24. During 2005 the Commission conducted three visits to the Republic of Haiti with financial support provided by the Government of France and logistical support from the OAS Special Mission for the Strengthening of Democracy in Haiti.
25. From April 18 to 22, 2005, the Commission’s Special Rapporteur for the Republic of Haiti, President Clare K. Roberts, together with staff from the Commission Secretariat, conducted a visit to that country at the invitation of its government. During its visit, the Commission delegation the Commission met with representatives of the Haitian government, including its President, the Prime Minister and Members of his Cabinet, members of the judiciary and the police force, the Ombudsman of Haiti, and representatives of the Provisional Electoral Council and the Conseil des Sages. The Commission also held discussions with representatives of different sectors of civil society, including a wide variety of national nongovernmental organizations, women’s organizations and the association of magistrates, and representatives of international nongovernmental associations including the International Crisis Group and the International Committee of the Red Cross. In addition, the Commission met with staff of the OAS Special Mission in Haiti and representatives of the United Nations Stabilization Mission in Haiti (MINUSTAH) including its Head, Ambassador Juan Gabriel Valdes. Further, the Commission delegation visited the National Penitentiary in Port-au-Prince.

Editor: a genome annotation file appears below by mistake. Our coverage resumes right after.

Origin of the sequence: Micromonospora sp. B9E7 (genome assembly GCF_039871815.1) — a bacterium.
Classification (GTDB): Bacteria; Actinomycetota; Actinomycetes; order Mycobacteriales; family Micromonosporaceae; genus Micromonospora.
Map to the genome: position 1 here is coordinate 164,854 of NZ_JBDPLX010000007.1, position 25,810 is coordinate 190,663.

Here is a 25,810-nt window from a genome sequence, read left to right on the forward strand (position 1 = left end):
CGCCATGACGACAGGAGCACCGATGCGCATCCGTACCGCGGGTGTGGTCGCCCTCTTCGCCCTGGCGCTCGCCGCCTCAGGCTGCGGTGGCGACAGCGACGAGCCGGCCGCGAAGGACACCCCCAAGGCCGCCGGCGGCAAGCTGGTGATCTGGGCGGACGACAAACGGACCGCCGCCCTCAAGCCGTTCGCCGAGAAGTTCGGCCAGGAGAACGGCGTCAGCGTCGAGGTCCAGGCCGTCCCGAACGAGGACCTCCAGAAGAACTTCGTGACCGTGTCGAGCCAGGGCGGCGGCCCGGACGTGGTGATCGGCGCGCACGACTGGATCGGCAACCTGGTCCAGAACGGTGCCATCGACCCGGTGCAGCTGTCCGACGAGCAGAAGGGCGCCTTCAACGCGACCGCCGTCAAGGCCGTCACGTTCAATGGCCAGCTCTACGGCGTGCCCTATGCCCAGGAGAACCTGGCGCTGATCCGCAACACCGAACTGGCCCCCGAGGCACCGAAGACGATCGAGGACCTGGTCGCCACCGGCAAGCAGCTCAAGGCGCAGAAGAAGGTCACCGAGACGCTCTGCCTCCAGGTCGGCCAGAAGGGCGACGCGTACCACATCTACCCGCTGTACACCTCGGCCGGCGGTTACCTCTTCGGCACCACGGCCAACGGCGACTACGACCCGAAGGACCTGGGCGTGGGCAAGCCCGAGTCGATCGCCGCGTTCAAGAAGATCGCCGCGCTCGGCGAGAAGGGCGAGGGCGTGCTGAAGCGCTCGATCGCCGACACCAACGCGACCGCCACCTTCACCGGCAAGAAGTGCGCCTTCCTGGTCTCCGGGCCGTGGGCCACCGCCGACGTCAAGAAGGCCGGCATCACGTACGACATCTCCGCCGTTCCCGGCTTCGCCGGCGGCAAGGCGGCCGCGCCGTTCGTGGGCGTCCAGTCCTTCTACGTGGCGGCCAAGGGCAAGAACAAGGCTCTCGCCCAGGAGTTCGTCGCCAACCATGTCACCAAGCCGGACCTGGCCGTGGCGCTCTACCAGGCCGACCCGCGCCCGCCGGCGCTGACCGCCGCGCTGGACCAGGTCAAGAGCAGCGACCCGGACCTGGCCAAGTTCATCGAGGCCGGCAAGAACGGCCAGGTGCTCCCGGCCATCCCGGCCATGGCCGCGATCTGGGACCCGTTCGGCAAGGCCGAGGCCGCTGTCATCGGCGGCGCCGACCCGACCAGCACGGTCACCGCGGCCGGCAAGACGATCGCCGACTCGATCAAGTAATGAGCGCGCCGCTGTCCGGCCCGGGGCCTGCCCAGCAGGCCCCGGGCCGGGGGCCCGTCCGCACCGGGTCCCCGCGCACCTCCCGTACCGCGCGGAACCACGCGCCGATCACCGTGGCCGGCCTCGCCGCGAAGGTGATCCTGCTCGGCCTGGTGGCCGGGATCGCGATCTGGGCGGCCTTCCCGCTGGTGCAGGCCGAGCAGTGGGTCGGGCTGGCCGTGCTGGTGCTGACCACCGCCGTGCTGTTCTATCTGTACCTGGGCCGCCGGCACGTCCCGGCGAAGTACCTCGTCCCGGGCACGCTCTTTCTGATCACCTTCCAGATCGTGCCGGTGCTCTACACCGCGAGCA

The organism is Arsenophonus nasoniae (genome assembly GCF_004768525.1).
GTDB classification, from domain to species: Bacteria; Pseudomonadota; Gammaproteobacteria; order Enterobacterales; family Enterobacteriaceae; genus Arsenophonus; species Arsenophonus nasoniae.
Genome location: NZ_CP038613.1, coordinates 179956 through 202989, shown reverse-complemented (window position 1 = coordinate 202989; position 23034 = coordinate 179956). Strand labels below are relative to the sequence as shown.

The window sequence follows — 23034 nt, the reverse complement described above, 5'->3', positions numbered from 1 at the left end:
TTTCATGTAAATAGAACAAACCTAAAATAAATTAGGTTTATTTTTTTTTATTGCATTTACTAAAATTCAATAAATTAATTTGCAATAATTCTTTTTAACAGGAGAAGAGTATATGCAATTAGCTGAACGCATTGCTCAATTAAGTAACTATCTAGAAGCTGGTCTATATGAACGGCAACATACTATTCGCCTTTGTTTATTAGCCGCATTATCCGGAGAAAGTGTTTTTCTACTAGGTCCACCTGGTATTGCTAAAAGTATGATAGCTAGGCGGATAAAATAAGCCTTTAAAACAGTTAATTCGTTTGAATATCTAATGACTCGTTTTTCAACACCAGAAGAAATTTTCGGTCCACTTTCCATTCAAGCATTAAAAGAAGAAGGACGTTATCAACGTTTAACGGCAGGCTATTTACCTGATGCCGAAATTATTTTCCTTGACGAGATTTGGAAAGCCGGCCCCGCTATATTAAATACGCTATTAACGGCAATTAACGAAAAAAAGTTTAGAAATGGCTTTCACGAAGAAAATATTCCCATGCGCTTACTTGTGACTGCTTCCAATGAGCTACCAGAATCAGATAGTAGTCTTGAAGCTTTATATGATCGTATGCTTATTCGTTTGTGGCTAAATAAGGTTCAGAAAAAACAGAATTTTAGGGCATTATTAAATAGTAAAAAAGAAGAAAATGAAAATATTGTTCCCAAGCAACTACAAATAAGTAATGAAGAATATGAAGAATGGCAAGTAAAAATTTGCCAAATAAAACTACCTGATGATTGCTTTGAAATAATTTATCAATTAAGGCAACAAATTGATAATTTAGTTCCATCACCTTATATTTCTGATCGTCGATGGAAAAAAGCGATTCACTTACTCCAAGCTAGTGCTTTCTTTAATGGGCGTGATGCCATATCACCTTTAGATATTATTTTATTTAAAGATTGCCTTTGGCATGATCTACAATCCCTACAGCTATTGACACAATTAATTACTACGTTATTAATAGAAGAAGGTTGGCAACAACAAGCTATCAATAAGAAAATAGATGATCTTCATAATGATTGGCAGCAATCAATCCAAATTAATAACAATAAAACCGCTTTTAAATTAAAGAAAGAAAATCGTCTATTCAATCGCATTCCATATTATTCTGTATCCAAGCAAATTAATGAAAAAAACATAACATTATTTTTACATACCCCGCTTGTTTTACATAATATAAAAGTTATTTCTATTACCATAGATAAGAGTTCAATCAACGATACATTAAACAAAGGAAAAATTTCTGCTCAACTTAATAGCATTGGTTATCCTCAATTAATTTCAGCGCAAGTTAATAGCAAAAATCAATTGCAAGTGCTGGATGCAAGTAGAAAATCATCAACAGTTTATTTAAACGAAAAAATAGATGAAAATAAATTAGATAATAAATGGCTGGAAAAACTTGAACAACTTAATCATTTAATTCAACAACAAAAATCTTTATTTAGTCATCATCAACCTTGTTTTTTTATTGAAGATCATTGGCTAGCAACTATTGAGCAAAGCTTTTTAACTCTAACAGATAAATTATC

26. At the beginning of its visit, the Commission conducted a training seminar on the inter-American human rights system with officials and functionaries from various government ministries and agencies and, with the support of the Prime Minister and the Minister of Foreign Affairs, set the groundwork for the establishment of an inter-ministerial working group to coordinate the Haitian State’s international human rights responsibilities.